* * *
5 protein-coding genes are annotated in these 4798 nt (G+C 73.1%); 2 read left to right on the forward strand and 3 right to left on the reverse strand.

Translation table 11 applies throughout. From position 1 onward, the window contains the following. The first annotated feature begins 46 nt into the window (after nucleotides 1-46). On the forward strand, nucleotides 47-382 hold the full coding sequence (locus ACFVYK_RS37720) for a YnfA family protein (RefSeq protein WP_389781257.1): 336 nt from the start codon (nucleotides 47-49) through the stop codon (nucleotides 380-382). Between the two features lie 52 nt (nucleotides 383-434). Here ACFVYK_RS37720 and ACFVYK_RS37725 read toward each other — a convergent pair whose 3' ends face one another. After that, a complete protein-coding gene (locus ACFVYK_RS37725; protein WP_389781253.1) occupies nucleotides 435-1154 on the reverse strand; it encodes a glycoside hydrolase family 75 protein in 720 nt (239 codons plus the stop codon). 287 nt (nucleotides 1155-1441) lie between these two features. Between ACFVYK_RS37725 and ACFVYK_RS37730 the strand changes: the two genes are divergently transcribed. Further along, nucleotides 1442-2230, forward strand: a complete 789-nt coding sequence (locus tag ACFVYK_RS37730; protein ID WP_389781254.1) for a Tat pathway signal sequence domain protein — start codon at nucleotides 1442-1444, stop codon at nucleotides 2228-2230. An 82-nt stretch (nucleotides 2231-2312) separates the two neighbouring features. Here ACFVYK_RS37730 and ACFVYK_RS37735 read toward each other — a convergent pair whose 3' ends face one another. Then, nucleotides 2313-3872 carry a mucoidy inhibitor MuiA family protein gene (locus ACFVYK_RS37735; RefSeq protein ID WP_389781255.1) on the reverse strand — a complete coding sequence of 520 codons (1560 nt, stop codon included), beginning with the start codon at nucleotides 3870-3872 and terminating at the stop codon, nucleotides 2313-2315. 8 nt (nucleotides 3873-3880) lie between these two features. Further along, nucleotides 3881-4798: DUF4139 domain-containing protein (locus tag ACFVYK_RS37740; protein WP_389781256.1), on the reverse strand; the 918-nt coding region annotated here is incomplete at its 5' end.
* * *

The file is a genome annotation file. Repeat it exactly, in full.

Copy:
5 protein-coding genes are annotated in these 4798 nt (G+C 73.1%); 2 read left to right on the forward strand and 3 right to left on the reverse strand.

Translation table 11 applies throughout. From position 1 onward, the window contains the following. The first annotated feature begins 46 nt into the window (after nucleotides 1-46). On the forward strand, nucleotides 47-382 hold the full coding sequence (locus ACFVYK_RS37720) for a YnfA family protein (RefSeq protein WP_389781257.1): 336 nt from the start codon (nucleotides 47-49) through the stop codon (nucleotides 380-382). Between the two features lie 52 nt (nucleotides 383-434). Here ACFVYK_RS37720 and ACFVYK_RS37725 read toward each other — a convergent pair whose 3' ends face one another. After that, a complete protein-coding gene (locus ACFVYK_RS37725; protein WP_389781253.1) occupies nucleotides 435-1154 on the reverse strand; it encodes a glycoside hydrolase family 75 protein in 720 nt (239 codons plus the stop codon). 287 nt (nucleotides 1155-1441) lie between these two features. Between ACFVYK_RS37725 and ACFVYK_RS37730 the strand changes: the two genes are divergently transcribed. Further along, nucleotides 1442-2230, forward strand: a complete 789-nt coding sequence (locus tag ACFVYK_RS37730; protein ID WP_389781254.1) for a Tat pathway signal sequence domain protein — start codon at nucleotides 1442-1444, stop codon at nucleotides 2228-2230. An 82-nt stretch (nucleotides 2231-2312) separates the two neighbouring features. Here ACFVYK_RS37730 and ACFVYK_RS37735 read toward each other — a convergent pair whose 3' ends face one another. Then, nucleotides 2313-3872 carry a mucoidy inhibitor MuiA family protein gene (locus ACFVYK_RS37735; RefSeq protein ID WP_389781255.1) on the reverse strand — a complete coding sequence of 520 codons (1560 nt, stop codon included), beginning with the start codon at nucleotides 3870-3872 and terminating at the stop codon, nucleotides 2313-2315. 8 nt (nucleotides 3873-3880) lie between these two features. Further along, nucleotides 3881-4798: DUF4139 domain-containing protein (locus tag ACFVYK_RS37740; protein WP_389781256.1), on the reverse strand; the 918-nt coding region annotated here is incomplete at its 5' end.